A coastal path would provide a much needed tourism boost to many rural and coastal areas struggling with recession. As the Ramblers say, the south-west coastal path is often taken as the blueprint for the English coastal path, and is estimated to generate £307 million a year for the regional economy. If only half of these benefits were to be gained elsewhere, it could completely rejuvenate the social and economic life of our coastal towns. Yet, the cost of developing the path is put at £4.5 million, plus staff costs for Natural England.
Is this not the sort of investment in growth that we all want to see? Yet progress on the next step for the coastal network is proceeding too slowly. On
Therefore, by 2017-in five years' time-it should be possible to walk from Hull to Dorset as long as you go anti-clockwise and via Wales. However, as Ramblers say:
"It is now clear that implementation will take longer than the initial estimate of ten years ... and we still do not know when the entire path will be completed".
This is reinforced by the fact that Natural England's budget was cut by 21.5% in the comprehensive spending review, leaving it struggling to promote public access or leisure opportunities. The current Defra consultation on the future management of national trails, which we heard about from the noble Lord, Lord Greaves-for example, the Pennine Way or the Norfolk coastal path-shows a Government who, I would say, would like to offload them on to the big society. I worry that that is how we will end up.
This is part of a pattern which has become worryingly familiar. Last year, the Government tried to raise £100 million by selling off England's forests but were forced to back down by the huge weight of public outrage. Their plans to sell off the national nature reserve were quietly shelved after that. Next, they began unpicking planning laws that have protected our countryside, casting aside carefully calibrated pages of guidance with a one-size-fits-all document. After more public protests-most notably from the National Trust-plans to place a duty on the national parks to promote sustainable development have also been quietly shelved. Conservationists and campaigners are punch drunk from the constant assault on nature and wildlife, and they wait in fear to see how far the Government will go to divest any strategic vision for the countryside.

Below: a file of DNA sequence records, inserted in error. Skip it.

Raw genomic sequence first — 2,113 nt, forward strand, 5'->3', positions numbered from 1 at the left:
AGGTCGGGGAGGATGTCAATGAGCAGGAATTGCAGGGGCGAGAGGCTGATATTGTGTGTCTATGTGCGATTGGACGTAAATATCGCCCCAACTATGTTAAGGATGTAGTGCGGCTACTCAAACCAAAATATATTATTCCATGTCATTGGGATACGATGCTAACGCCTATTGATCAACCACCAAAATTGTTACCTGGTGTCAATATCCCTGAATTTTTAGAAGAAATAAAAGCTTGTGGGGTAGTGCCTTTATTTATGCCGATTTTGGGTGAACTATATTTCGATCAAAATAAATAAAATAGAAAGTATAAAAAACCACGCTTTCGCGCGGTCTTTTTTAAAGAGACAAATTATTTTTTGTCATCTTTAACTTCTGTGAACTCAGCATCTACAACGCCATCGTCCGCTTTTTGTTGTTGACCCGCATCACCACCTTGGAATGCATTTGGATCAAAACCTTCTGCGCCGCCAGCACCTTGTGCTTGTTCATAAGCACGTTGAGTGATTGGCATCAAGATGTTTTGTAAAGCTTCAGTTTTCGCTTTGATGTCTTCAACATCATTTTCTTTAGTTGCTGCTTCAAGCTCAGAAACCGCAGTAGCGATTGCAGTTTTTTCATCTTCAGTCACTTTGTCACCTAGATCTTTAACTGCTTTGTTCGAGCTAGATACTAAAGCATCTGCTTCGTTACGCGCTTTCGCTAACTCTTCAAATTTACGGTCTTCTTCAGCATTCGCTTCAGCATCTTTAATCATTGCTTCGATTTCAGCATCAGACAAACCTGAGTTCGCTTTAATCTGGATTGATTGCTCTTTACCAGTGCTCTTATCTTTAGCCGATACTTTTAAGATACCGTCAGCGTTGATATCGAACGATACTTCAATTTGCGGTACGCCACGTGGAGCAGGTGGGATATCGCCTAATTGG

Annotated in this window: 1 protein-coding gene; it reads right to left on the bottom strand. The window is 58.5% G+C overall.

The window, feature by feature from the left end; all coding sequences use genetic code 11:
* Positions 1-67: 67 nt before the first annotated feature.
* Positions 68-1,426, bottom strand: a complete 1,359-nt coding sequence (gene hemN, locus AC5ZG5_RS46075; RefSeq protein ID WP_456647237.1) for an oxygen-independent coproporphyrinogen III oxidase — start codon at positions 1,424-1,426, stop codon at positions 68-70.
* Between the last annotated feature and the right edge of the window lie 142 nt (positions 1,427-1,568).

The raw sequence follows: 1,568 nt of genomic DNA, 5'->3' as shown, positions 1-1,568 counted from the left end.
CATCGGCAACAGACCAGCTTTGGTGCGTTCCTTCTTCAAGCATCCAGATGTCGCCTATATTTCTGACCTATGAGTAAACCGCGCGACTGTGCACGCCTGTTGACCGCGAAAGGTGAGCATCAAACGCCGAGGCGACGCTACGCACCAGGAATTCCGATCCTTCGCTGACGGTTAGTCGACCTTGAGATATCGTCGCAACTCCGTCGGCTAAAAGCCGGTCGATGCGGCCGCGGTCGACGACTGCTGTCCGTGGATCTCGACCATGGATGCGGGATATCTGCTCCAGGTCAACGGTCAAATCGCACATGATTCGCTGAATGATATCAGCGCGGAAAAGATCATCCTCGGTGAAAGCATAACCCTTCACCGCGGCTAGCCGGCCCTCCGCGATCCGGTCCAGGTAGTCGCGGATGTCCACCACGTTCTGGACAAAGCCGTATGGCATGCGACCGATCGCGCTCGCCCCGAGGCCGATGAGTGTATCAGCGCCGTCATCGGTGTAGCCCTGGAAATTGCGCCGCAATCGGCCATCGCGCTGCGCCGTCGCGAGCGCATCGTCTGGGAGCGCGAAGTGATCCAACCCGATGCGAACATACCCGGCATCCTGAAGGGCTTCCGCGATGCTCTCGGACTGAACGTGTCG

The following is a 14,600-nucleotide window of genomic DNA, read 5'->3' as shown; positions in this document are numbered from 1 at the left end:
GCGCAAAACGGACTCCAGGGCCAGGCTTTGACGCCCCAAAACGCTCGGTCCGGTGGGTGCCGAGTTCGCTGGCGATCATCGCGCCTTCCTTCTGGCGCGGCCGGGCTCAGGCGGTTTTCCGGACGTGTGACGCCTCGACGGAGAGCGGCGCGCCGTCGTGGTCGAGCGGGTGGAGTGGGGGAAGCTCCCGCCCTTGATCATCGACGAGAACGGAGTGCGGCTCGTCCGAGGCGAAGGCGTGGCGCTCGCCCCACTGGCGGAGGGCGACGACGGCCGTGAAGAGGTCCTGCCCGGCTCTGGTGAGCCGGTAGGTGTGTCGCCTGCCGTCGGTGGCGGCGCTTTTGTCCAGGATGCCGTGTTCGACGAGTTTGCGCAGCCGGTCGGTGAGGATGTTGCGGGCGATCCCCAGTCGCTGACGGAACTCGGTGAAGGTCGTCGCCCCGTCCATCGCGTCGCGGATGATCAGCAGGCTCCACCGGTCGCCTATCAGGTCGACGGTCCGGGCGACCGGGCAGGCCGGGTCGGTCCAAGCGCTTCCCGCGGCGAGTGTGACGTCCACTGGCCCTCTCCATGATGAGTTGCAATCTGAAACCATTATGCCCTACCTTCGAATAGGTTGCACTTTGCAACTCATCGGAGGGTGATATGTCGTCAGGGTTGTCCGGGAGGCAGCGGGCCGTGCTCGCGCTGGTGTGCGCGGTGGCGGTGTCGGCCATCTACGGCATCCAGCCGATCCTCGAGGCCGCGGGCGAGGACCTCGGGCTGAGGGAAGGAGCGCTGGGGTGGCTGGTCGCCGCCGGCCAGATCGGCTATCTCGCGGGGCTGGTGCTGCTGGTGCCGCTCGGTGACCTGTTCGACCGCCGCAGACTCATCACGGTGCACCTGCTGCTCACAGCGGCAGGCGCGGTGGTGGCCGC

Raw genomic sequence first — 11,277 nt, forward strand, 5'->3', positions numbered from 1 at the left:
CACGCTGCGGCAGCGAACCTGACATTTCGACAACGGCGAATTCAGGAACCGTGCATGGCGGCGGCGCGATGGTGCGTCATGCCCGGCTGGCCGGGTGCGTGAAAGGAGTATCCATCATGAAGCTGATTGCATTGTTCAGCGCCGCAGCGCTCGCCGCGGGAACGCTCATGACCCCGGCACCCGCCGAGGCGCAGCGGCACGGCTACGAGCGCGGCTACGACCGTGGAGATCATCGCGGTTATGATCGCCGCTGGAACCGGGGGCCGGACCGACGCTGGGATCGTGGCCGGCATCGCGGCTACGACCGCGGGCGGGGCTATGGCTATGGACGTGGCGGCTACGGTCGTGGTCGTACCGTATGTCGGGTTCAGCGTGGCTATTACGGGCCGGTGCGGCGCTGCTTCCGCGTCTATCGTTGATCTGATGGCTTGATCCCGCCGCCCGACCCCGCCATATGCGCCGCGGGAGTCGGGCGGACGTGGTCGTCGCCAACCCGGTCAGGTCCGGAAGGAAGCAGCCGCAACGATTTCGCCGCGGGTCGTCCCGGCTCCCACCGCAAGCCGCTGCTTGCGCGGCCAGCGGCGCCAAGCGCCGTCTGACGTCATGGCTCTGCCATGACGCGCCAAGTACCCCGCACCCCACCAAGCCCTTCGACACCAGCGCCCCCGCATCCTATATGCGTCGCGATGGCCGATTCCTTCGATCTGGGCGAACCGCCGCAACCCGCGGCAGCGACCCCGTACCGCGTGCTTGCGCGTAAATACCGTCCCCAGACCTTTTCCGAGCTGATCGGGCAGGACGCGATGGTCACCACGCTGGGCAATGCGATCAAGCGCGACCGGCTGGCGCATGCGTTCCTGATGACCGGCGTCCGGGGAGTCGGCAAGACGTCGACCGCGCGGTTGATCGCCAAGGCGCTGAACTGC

Therefore, I look forward to the Minister reassuring me. I look forward to him telling me that I am just an old political cynic and that everything will be okay. As the noble Lord, Lord Greaves, and my noble friend Lord Hunt asked: when will we see a timetable for the whole thing? When will it be finished, and what are his plans for other users? The noble Lord, Lord Greaves, talked about climbers. Last summer, I had a stunning day climbing on the cliffs of Portland. What about horse and bike riders? The last time I rode a horse was to gallop along the sands at Lindisfarne-a stunning experience, the like of which should be available to more people. I also repeat the question put by my noble friend Lord Hunt regarding transport. On the Jurassic coast we have the brilliant X53 service that runs along the whole coast and is actively used not just by pensioners with their bus passes but by walkers with their dogs. More services like the X53 would be most welcome.
Many hands make light work, and that is about as much detail as I shall give.
The Government's lack of realistic ambition to realise an accessible path around England's coast speaks volumes about their approach to nature and their understanding of the economic, social, environmental and health benefits of opening up the countryside for the public to enjoy. Ministers would do well to heed the lessons from Wales: green infrastructure could be just the boost that England's rural economy needs. I look forward to the noble Lord's response.
My Lords, when I saw the speakers list, I recognised the quality but was rather disappointed by the number of contributors. I suggested to the usual channels that, rather than have this debate, perhaps the three of us could go down to Weymouth and enjoy the torch and indeed have a walk along the new coastal path. Unfortunately, the procedures of the House demand that we are here, but that has encouraged the introducer of the legislation into Parliament, the noble Lord, Lord Hunt of Kings Heath, to be here with us. We were a very happy band of brothers dealing with that Bill, now the Act on which this debate is founded. We worked together to improve the Bill and there was no lack of enthusiasm from either government or opposition. Indeed, although the discussion was lengthy, it was a good experience for us all.
We have good news to tell on this story. Had the noble Lord, Lord Knight, and I been walking along the coast, he could have vented all this frustration of being in opposition and not engaged in this. I can tell him from our point of view that this is an energising project for the Government. The prospect of a coastal route linking communities, encouraging tourism and drawing people to one of the finest coastlines in the world-wherever you are in this country, it is magnificent-is something that I hope all can agree with and aspire to achieve. Opening up many miles of coastline for the enjoyment of all will help to support local economies. We already make over 70 million trips to the coast each year, spending over £1.4 billion, which helps support myriad small businesses on the coast and, indeed, in many seaside towns. As the noble Lord, Lord Knight, said, all this started with George III going down to Weymouth.